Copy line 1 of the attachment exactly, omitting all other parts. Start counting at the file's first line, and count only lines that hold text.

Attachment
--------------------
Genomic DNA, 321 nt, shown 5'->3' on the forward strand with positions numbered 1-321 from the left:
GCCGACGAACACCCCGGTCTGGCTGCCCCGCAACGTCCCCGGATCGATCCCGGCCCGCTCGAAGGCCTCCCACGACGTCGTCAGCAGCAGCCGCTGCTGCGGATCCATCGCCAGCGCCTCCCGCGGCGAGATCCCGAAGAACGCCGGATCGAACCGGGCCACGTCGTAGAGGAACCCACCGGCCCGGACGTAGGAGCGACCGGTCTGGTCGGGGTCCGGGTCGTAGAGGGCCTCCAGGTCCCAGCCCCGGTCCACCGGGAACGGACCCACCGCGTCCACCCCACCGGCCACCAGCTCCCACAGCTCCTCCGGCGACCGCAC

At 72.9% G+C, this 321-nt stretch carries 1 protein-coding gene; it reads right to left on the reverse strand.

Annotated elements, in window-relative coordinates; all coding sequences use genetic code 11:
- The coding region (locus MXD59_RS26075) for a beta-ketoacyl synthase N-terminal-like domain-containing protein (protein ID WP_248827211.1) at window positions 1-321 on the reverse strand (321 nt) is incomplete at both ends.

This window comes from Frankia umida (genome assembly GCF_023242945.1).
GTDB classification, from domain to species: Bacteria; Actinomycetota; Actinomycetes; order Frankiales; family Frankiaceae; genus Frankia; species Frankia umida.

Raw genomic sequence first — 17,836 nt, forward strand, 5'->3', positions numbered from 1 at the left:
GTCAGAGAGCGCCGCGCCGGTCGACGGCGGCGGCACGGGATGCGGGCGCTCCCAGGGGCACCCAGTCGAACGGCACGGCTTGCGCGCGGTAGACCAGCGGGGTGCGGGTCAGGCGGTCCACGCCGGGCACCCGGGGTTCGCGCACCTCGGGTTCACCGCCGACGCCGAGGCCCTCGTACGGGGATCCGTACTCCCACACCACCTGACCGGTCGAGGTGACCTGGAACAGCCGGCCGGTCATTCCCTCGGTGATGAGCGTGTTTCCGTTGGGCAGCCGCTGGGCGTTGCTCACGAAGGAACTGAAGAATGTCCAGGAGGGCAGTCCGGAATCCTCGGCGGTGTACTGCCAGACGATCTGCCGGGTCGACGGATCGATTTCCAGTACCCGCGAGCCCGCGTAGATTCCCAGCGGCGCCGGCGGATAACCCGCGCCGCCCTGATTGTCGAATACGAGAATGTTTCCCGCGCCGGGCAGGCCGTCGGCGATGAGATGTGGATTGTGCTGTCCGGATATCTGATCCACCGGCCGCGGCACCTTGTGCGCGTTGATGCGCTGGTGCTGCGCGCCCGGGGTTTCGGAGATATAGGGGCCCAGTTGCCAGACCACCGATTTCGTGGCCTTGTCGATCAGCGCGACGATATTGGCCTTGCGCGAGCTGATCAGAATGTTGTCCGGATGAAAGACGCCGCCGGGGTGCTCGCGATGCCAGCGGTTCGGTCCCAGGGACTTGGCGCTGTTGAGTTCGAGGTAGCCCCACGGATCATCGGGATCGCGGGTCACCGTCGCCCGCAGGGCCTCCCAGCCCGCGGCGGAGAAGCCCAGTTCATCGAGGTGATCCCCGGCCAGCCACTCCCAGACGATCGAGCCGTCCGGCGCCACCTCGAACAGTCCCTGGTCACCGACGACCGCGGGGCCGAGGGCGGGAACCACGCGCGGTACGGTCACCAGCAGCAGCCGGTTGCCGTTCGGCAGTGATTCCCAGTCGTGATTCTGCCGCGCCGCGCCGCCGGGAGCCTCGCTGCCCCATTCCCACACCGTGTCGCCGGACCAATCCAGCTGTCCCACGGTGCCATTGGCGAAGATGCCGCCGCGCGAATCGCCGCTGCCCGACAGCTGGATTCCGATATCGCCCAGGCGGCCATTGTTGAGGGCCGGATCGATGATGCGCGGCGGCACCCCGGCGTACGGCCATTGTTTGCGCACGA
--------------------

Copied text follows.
Genomic DNA, 321 nt, shown 5'->3' on the forward strand with positions numbered 1-321 from the left: